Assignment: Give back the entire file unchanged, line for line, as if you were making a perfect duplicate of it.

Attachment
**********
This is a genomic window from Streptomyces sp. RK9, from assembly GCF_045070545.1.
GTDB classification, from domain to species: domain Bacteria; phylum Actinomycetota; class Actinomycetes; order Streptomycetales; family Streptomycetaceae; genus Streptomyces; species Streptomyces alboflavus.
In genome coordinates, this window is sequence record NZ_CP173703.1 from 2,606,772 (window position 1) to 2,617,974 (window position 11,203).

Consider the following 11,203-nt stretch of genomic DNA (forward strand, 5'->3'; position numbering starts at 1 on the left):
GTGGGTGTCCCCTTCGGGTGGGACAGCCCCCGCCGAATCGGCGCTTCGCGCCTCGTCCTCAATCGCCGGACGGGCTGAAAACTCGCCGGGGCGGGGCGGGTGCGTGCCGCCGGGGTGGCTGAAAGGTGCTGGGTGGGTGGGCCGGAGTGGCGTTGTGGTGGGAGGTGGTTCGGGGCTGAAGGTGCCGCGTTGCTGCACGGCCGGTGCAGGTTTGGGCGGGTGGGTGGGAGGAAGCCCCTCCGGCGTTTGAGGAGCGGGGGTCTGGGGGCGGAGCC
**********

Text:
This is a genomic window from Streptomyces sp. RK9, from assembly GCF_045070545.1.
GTDB classification, from domain to species: domain Bacteria; phylum Actinomycetota; class Actinomycetes; order Streptomycetales; family Streptomycetaceae; genus Streptomyces; species Streptomyces alboflavus.
In genome coordinates, this window is sequence record NZ_CP173703.1 from 2,606,772 (window position 1) to 2,617,974 (window position 11,203).

Consider the following 11,203-nt stretch of genomic DNA (forward strand, 5'->3'; position numbering starts at 1 on the left):
GTGGGTGTCCCCTTCGGGTGGGACAGCCCCCGCCGAATCGGCGCTTCGCGCCTCGTCCTCAATCGCCGGACGGGCTGAAAACTCGCCGGGGCGGGGCGGGTGCGTGCCGCCGGGGTGGCTGAAAGGTGCTGGGTGGGTGGGCCGGAGTGGCGTTGTGGTGGGAGGTGGTTCGGGGCTGAAGGTGCCGCGTTGCTGCACGGCCGGTGCAGGTTTGGGCGGGTGGGTGGGAGGAAGCCCCTCCGGCGTTTGAGGAGCGGGGGTCTGGGGGCGGAGCC